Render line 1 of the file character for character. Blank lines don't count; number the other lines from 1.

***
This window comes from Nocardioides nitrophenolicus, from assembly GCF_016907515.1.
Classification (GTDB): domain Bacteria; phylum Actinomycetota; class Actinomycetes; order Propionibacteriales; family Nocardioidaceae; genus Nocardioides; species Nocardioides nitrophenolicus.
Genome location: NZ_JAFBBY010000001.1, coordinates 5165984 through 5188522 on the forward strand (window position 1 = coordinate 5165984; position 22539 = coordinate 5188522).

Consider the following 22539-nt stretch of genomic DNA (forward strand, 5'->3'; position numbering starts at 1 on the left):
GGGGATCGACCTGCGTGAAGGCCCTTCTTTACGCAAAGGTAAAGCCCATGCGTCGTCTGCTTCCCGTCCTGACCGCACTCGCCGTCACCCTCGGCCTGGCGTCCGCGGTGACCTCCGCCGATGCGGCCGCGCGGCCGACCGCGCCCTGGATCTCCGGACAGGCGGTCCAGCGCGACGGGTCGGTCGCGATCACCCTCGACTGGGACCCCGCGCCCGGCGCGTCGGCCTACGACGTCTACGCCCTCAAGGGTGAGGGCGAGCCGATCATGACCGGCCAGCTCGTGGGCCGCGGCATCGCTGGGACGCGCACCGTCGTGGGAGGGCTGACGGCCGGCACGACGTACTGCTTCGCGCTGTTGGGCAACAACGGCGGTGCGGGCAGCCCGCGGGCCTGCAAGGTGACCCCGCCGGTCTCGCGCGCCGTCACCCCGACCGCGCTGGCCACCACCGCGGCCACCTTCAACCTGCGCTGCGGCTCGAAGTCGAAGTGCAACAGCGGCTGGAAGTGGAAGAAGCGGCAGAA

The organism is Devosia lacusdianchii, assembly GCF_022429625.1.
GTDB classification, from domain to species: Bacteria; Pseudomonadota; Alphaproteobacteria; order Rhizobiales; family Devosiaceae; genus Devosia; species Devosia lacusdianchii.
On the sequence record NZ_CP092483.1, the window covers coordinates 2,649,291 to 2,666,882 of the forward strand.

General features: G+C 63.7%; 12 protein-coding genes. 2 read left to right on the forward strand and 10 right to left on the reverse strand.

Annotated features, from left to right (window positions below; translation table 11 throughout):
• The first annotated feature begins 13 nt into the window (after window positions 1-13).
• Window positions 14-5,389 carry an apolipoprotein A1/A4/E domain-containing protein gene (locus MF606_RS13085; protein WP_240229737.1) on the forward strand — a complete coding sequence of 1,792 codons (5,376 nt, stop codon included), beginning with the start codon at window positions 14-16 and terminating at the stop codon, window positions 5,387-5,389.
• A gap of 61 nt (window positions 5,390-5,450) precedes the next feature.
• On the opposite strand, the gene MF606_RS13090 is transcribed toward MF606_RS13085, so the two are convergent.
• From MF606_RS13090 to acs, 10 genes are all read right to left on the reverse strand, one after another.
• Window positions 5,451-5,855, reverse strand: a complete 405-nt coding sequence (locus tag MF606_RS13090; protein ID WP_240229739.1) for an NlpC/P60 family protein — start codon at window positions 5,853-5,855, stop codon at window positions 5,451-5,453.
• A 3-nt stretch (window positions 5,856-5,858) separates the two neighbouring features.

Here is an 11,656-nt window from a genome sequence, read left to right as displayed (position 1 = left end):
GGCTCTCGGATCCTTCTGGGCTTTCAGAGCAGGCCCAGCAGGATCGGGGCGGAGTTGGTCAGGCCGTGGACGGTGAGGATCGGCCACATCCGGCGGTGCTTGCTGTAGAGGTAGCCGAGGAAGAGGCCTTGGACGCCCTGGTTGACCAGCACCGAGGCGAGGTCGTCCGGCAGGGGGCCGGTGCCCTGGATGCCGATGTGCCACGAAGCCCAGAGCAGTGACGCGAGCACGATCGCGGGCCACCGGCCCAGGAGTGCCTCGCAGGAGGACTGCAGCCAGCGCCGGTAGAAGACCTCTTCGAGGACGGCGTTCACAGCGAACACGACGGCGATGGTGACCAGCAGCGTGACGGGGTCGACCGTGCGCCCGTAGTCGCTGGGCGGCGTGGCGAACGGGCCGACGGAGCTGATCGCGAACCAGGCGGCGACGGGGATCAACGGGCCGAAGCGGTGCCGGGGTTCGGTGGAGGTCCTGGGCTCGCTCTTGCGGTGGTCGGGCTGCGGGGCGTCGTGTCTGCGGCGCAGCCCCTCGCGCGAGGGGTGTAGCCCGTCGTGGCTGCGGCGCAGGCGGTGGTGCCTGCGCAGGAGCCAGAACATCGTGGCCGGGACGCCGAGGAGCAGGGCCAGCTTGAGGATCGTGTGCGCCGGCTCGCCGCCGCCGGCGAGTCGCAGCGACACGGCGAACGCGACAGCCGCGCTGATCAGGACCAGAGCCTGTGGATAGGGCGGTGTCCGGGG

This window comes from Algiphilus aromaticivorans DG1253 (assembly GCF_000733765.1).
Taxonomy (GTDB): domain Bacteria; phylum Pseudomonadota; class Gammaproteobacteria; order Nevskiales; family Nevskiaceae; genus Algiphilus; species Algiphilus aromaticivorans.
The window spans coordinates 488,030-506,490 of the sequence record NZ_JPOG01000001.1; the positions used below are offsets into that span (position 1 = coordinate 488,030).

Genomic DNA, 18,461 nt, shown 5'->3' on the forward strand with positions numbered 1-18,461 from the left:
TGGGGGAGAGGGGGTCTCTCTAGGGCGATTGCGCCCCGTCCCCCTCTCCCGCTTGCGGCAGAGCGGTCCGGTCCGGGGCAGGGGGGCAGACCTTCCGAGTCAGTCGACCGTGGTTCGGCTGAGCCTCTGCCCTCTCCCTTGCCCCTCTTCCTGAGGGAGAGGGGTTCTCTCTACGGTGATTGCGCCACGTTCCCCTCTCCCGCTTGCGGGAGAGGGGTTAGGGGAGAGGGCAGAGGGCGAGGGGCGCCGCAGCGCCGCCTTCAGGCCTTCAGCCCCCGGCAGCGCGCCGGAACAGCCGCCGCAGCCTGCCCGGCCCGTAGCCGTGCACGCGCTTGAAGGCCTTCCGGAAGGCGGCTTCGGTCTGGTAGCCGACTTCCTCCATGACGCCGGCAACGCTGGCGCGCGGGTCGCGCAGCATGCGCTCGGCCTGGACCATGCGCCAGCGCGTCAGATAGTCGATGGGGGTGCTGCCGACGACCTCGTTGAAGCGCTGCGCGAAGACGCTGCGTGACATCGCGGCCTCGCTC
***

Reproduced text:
This window comes from Nocardioides nitrophenolicus, from assembly GCF_016907515.1.